We returned to the Bay of Islands this weekend, this time as guests aboard C and D’s sloop! As an experienced sailor, D was carefully watching the weather—we had a cyclone sitting just to the east of New Zealand, but high pressure from the west held it off long enough for us to make an overnight sailing trip.
C and D’s beauty, the Runaway Bay. It’s made of kauri, nearly 20 years old, and it’s taken them all around the South Pacific. D. was telling me that some sailors swear by steel boats, some by wood, and some by concrete. I had no idea there were concrete ships, but if it’s boat-shaped, it will float.
Just outside Opua, we saw this beautiful tall ship.
We didn’t find much usable wind the first afternoon, so we motored as we made our way north-east toward Te Rawhiti Inlet to find a quiet cove for the night.
S. went swimming in the clear blue ocean before dinner. I went the next morning, first thing after waking up, along with C, D, B, and S. 23 degrees C (73 degrees F) is warm enough to get used to after a couple of gasps, and it feels marvelously invigorating to shower and towel off right on the deck in the morning light.
This was S’s favorite place to be, right in the bow.
K in the cozy cabin.
This is my best picture of the famous hole in the rock; at this point the sea was quite “rolly” as C. put it, and I counted myself fortunate not to lose my breakfast (C. wasn’t so lucky). I was hanging over the side of the boat for the better part of an hour, staying on deck for the sake of feeling fresh air on my face. This helps some, but if you’re susceptible to the power of suggestion, the heaving sea all around you only encourages that awful churning feeling inside. For some reason, my brain kept repeating the word “sloop” with every dip and slosh of the boat, and I’m still a little nervous about writing the word even now.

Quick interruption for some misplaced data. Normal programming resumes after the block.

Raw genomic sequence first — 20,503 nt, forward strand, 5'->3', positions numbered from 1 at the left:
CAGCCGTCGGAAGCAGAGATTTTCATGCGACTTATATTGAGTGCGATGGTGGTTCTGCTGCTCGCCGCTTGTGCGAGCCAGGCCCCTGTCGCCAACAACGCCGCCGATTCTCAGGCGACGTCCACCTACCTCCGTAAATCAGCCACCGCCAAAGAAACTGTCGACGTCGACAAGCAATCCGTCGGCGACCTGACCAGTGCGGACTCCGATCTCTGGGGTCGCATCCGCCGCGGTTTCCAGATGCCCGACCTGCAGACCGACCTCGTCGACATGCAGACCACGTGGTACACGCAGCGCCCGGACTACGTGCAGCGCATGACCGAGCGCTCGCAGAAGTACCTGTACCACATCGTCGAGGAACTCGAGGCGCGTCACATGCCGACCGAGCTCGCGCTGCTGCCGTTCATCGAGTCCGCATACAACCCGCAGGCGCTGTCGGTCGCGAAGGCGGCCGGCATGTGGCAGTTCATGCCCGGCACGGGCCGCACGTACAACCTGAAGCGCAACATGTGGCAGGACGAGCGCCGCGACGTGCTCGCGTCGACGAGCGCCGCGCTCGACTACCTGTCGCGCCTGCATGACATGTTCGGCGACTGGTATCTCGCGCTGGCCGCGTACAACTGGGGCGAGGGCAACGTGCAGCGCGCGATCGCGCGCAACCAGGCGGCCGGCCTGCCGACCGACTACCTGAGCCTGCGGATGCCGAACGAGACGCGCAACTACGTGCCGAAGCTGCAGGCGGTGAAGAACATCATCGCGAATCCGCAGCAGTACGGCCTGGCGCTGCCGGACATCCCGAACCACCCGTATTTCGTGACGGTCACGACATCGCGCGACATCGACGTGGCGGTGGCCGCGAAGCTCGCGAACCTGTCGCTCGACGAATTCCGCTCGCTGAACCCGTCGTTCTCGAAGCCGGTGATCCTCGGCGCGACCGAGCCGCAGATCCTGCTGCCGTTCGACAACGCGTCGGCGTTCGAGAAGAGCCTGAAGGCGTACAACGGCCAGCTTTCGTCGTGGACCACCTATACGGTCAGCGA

After lying down in the cabin for awhile, I felt better and in the meantime, D. had brought us to Oihi Bay and the Marsden Cross.
The cross marks the spot where Rev. Samuel Marsden gave his first sermon, Christmas Day 1814.
The next day we finally found some good wind and smooth seas. Here we’re under full sail, moving along at better than 6 knots per hour. A huge thanks to C and D for an unforgettable couple of days aboard!